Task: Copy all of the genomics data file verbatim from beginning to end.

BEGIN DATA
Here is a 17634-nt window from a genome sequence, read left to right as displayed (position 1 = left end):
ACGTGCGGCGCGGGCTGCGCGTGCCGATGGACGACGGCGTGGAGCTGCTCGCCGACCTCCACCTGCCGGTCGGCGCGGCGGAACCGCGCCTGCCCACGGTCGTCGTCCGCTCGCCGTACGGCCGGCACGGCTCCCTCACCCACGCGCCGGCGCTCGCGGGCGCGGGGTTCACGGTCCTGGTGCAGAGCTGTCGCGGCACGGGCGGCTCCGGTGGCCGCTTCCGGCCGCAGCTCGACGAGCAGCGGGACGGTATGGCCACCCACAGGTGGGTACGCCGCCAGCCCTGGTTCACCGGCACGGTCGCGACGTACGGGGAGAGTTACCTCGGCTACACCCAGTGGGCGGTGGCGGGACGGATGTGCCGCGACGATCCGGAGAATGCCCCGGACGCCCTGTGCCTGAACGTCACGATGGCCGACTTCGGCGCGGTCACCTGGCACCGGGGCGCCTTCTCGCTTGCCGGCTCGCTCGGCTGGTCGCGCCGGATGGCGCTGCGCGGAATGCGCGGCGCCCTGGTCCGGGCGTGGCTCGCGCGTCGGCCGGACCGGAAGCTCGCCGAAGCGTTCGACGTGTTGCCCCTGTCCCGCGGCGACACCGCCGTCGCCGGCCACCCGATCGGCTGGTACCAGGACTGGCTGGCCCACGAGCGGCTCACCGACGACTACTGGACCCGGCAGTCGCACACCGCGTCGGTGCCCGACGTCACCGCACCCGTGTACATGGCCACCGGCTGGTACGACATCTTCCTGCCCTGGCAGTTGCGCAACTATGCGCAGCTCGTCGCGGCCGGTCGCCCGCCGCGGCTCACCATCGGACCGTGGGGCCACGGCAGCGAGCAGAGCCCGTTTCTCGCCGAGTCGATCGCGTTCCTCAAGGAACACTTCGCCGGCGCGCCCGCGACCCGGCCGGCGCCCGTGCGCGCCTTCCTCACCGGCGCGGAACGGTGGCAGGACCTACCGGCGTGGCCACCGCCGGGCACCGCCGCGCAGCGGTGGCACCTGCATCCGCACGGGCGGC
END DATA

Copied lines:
Here is a 17634-nt window from a genome sequence, read left to right as displayed (position 1 = left end):
ACGTGCGGCGCGGGCTGCGCGTGCCGATGGACGACGGCGTGGAGCTGCTCGCCGACCTCCACCTGCCGGTCGGCGCGGCGGAACCGCGCCTGCCCACGGTCGTCGTCCGCTCGCCGTACGGCCGGCACGGCTCCCTCACCCACGCGCCGGCGCTCGCGGGCGCGGGGTTCACGGTCCTGGTGCAGAGCTGTCGCGGCACGGGCGGCTCCGGTGGCCGCTTCCGGCCGCAGCTCGACGAGCAGCGGGACGGTATGGCCACCCACAGGTGGGTACGCCGCCAGCCCTGGTTCACCGGCACGGTCGCGACGTACGGGGAGAGTTACCTCGGCTACACCCAGTGGGCGGTGGCGGGACGGATGTGCCGCGACGATCCGGAGAATGCCCCGGACGCCCTGTGCCTGAACGTCACGATGGCCGACTTCGGCGCGGTCACCTGGCACCGGGGCGCCTTCTCGCTTGCCGGCTCGCTCGGCTGGTCGCGCCGGATGGCGCTGCGCGGAATGCGCGGCGCCCTGGTCCGGGCGTGGCTCGCGCGTCGGCCGGACCGGAAGCTCGCCGAAGCGTTCGACGTGTTGCCCCTGTCCCGCGGCGACACCGCCGTCGCCGGCCACCCGATCGGCTGGTACCAGGACTGGCTGGCCCACGAGCGGCTCACCGACGACTACTGGACCCGGCAGTCGCACACCGCGTCGGTGCCCGACGTCACCGCACCCGTGTACATGGCCACCGGCTGGTACGACATCTTCCTGCCCTGGCAGTTGCGCAACTATGCGCAGCTCGTCGCGGCCGGTCGCCCGCCGCGGCTCACCATCGGACCGTGGGGCCACGGCAGCGAGCAGAGCCCGTTTCTCGCCGAGTCGATCGCGTTCCTCAAGGAACACTTCGCCGGCGCGCCCGCGACCCGGCCGGCGCCCGTGCGCGCCTTCCTCACCGGCGCGGAACGGTGGCAGGACCTACCGGCGTGGCCACCGCCGGGCACCGCCGCGCAGCGGTGGCACCTGCATCCGCACGGGCGGC